In devising the conflict-of-interest guidelines that it did, then, the Faculty Council had to sail through a very narrow channel. On one side lay the Scylla of lax control over professors which could involve the University in sticky financial conflicts or lure faculty from their teaching commitments; on the other rested the Charybdis of strictures rigid enough to drive away top-notch professors. Whether the council succeeded may not be evident for years, when the commitments that Harvard's faculty make in the next year or so begin to surface. And as Watson suggested, the University may never learn how many potential faculty its tough rules dissuade from coming here.
Professors in the social sciences, where outside consulting work may be less frequent and is almost always less lucrative, tend to argue that the council's new guidelines will succeed. Only at the margin, they say, will the new codes dissuade professors from undertaking new outside responsibilities--probably exactly the ones the guidelines aim at curbing. But in the hard sciences, as Watson's remarks at last week's dedication suggested, the outlook is less sanguine, perhaps because the financial temptations for faculty members there are so great.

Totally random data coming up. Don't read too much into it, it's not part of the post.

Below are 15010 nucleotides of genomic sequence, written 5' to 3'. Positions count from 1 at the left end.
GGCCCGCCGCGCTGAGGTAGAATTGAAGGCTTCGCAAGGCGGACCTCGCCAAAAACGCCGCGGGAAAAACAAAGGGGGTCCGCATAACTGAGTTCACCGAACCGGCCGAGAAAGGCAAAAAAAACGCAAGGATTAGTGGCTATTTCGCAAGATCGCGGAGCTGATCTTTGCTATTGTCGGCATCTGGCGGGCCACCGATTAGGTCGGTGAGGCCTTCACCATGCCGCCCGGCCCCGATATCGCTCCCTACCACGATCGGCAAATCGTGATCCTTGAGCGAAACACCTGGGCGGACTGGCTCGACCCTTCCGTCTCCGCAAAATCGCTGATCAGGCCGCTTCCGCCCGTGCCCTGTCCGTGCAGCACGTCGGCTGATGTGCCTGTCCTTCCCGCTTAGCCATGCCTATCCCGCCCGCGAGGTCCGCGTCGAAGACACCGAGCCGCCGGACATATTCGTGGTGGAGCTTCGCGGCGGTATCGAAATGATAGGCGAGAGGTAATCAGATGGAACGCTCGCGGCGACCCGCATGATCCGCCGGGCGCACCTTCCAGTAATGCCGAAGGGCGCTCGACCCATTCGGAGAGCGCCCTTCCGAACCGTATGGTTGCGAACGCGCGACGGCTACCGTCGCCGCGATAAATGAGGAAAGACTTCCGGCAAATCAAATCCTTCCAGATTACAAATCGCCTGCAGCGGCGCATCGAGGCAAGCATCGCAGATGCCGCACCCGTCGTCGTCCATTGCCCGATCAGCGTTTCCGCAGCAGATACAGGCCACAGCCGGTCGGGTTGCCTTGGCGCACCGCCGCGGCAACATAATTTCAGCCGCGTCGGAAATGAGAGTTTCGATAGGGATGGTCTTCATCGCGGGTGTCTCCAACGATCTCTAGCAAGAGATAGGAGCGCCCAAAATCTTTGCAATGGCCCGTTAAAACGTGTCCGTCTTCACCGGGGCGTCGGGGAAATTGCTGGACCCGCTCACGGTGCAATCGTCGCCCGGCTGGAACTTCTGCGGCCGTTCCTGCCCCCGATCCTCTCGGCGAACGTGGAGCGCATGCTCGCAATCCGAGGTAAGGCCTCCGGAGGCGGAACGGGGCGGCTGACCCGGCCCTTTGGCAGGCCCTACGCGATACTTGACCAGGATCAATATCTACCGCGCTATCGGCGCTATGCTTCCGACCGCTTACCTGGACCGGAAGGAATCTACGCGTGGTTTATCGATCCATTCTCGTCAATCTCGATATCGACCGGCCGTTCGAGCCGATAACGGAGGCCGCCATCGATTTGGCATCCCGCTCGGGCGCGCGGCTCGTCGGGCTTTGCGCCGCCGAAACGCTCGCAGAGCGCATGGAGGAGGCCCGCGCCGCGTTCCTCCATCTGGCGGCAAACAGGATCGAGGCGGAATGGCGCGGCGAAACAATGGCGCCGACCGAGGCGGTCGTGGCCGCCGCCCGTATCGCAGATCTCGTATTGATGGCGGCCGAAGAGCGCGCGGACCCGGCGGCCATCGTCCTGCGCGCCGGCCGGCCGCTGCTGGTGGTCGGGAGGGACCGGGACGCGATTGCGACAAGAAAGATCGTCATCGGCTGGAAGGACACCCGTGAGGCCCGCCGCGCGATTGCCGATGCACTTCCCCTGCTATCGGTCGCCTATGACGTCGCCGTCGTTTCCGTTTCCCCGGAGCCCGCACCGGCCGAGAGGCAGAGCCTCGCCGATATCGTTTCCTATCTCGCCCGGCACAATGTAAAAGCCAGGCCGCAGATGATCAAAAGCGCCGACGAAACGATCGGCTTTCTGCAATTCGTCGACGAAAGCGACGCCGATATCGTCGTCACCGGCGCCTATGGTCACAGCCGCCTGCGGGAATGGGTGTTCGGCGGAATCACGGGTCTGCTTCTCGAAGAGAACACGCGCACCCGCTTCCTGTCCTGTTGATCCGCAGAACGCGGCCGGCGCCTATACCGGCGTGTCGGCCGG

WHILE MANY of those same science professors who may now face hard career choices filed into last week's ceremony, several graduate students stood outside. To most who attended, they handed a "Bio-Buck"--a facsimile of a dollar bill decorated by caricatures of three Harvard scientists known for their lucrative outside work. Surrounding the sketches was the bill's motto: "Hell, I'd clone my grandmother to make a buck."
Few professors here would take that step, no matter what the guidelines. But if science faculty prove willing to sacrifice their University ties--either to pad their bank accounts or to gain uninhibited freedom to research outside a suddenly-restrictive university--then last week's change of direction could prove dangerous.